Although I hesitate as a music fan to complain about overproduction — on principle, one wants more rather than less music in the world, no matter what it is — the Dylan industry’s apparent need to expel his table scraps bespeaks a dubious flavor of auteur worship — the kind of adulation that has always attached itself to Dylan and won’t stop until every second of the man’s life has been examined and documented. It reinforces the Rolling Stone/boomer-era critical narrative about the ’60s as a golden age for music, when rock’s greatest geniuses emerged, the pinnacle of Western civilization, never to be topped again.

Releasing the gloomy acoustic tapes also implies a spurious view of the original album as a raw expressionist howl of pain — Dylan, in the midst of divorce, baring his tortured soul in a plaintive breakup song cycle — which may indeed be true but ignores the complexity of how his canny ability to simulate a howl of pain dovetails with his skill at constructing cultural moments and assuming personae.

Anyway, how much Dylan music do we need? In an oversaturated musical economy, where every year more music comes out than a single person could ever listen to, obsessive completism is inevitable; as long as capitalism produces consumer objects, people will feel the need to catalog them, and as long as rock songwriters inspire hyperbolic reverence, trivial moments will get excessively scrutinized due to mere association. There’s no escaping the urge. Fixating so totally on a single figure strikes me as a particularly perverse way to go about it, though. I’m not sure where or whether to draw the line, but if the first few Bootleg Series volumes served a useful function, officially releasing music that fans had been passing around for years, the project has long since tipped over into decadence. More Blood, More Tracks suggests the archives have simply run out of interesting material.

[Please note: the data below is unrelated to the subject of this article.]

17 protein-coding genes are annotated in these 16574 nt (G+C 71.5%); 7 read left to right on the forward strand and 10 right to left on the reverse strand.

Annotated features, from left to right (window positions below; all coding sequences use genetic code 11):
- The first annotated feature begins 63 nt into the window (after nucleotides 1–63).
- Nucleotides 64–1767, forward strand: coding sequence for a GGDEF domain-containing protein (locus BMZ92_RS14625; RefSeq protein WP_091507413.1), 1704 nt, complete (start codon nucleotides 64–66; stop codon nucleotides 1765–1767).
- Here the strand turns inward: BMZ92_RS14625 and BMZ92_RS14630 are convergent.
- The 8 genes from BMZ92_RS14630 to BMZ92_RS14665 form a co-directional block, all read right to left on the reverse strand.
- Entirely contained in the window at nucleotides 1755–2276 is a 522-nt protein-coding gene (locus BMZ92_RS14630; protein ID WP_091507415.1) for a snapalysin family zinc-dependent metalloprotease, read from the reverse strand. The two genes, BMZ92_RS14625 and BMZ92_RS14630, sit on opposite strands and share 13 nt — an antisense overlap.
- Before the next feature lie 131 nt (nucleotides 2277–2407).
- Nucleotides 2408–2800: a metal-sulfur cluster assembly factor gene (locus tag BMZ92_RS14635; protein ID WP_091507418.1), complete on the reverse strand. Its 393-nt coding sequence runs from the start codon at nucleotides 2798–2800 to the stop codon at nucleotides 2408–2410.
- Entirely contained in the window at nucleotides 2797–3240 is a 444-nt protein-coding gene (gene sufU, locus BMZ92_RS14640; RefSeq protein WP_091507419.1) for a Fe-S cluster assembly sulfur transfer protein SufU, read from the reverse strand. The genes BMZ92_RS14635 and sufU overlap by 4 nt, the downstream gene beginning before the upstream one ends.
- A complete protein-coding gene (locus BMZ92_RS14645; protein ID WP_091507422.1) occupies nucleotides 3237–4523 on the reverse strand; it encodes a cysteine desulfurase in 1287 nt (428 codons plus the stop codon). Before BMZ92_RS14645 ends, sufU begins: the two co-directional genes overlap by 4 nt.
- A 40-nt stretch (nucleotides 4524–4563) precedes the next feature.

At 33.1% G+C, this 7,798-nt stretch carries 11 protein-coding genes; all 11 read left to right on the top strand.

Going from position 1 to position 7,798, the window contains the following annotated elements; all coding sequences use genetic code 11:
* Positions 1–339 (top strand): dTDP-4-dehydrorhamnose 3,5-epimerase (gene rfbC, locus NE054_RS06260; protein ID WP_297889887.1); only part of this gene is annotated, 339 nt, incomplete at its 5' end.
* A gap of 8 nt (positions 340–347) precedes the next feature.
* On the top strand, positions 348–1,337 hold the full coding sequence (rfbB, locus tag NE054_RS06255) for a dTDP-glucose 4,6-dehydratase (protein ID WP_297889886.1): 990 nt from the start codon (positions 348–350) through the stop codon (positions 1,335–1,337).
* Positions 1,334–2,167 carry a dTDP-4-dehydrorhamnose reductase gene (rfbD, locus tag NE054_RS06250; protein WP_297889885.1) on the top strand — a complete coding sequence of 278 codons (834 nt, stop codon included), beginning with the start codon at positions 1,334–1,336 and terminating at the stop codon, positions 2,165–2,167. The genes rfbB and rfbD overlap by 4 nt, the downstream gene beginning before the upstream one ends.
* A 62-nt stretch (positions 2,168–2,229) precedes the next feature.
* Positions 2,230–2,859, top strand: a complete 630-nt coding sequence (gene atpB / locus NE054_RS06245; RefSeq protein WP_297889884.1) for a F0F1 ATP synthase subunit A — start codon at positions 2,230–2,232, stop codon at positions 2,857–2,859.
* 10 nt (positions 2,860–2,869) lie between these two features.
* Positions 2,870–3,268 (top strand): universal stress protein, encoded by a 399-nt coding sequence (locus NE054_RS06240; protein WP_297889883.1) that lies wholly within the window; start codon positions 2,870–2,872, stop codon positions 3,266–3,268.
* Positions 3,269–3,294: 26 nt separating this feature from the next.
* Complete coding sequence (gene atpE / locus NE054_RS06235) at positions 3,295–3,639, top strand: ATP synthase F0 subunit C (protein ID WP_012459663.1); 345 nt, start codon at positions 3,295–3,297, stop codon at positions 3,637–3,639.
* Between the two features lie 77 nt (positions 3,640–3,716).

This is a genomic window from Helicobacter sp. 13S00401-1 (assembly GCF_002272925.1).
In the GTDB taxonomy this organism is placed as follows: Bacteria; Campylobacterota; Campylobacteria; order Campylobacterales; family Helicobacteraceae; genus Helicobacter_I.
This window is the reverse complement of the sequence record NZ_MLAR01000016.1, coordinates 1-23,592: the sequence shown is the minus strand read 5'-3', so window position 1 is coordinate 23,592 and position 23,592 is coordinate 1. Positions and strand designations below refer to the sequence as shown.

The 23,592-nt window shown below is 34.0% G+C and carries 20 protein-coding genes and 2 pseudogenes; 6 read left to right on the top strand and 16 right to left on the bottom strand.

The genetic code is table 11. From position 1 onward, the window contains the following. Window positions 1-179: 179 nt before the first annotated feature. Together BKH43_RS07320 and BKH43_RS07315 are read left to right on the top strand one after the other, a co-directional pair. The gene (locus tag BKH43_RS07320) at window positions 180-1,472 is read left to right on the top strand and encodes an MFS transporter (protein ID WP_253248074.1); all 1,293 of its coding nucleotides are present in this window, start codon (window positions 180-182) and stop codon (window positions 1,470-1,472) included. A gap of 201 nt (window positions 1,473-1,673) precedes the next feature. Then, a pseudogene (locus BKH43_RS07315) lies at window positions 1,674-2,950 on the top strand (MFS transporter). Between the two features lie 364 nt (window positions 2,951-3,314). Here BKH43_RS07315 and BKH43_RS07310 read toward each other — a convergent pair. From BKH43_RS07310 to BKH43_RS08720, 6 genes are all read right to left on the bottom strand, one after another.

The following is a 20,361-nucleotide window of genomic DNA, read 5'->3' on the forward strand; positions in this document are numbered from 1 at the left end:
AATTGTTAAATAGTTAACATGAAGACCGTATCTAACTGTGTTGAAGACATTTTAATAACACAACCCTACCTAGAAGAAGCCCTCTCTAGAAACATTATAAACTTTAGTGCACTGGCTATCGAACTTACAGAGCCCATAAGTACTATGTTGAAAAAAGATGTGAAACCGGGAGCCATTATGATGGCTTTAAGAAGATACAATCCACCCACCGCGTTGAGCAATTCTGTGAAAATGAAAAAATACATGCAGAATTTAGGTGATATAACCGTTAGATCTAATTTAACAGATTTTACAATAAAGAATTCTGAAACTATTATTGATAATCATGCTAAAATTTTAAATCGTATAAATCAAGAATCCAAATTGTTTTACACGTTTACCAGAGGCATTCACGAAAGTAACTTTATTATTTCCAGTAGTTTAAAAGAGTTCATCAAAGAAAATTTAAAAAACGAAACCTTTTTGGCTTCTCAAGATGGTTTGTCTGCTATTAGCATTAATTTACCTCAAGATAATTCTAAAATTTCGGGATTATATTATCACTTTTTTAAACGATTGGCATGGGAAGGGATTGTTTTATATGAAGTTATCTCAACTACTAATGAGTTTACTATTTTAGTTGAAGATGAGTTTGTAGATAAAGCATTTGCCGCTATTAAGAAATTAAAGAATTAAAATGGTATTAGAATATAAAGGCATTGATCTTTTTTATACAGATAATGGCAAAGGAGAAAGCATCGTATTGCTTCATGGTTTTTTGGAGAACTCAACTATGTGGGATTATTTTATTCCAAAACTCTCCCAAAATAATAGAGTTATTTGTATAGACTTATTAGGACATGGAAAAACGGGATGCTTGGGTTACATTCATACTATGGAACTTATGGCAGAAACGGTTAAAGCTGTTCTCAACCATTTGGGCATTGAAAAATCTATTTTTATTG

It is a testament to the beauty and durability of Dylan’s music that Blood on the Tracks even remains listenable after immersion in the box set — after hearing these songs repeated a dozen times, slightly adjusted and rehashed, beaten into the ground. I find this comforting. Although he’s been subjected to more hagiography than anyone, all the rockism in the world will never spoil Dylan. The wily old fox is always one step ahead, for there’s no actor anywhere better than the jack of hearts.